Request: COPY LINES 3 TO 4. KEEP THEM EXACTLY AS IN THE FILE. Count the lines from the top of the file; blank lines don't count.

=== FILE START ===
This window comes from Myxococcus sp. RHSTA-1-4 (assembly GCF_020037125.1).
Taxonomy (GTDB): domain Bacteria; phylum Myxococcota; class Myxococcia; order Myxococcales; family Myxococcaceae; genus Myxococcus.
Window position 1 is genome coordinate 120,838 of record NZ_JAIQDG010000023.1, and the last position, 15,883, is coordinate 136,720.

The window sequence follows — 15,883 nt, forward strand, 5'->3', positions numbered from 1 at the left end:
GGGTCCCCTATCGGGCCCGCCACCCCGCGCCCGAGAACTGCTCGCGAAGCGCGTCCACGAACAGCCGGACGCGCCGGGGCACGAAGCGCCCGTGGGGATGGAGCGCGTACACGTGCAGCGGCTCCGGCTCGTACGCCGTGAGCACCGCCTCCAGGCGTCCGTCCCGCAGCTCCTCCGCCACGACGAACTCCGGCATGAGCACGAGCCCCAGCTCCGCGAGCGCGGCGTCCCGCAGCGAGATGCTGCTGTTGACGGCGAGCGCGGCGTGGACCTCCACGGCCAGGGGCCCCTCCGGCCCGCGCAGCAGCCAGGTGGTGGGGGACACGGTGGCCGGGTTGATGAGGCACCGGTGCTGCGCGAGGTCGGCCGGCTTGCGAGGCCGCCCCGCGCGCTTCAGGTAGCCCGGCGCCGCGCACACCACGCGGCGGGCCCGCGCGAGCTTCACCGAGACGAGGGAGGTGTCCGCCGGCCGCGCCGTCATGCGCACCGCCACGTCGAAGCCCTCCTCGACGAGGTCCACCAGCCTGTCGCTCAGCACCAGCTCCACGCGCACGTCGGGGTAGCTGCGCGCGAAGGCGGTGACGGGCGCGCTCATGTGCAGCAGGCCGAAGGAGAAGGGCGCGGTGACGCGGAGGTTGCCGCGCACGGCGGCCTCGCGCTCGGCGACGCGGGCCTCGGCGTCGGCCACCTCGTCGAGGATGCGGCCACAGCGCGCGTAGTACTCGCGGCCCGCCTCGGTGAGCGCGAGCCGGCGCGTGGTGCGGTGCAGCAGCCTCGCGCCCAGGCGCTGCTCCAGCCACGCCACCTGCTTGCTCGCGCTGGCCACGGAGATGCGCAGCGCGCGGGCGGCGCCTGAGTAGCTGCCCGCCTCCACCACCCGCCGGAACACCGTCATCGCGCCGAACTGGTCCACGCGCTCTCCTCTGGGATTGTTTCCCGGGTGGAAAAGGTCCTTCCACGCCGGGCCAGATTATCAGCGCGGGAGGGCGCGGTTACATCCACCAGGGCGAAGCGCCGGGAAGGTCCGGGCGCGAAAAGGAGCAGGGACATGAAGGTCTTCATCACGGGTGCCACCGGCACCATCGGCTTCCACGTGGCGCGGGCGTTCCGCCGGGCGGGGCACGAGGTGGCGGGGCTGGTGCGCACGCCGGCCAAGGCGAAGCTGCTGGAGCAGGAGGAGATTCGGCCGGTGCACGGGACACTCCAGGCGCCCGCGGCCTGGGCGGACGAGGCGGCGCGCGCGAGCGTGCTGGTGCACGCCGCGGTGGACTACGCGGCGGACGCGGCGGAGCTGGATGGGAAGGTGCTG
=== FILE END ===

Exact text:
Window position 1 is genome coordinate 120,838 of record NZ_JAIQDG010000023.1, and the last position, 15,883, is coordinate 136,720.

The window sequence follows — 15,883 nt, forward strand, 5'->3', positions numbered from 1 at the left end: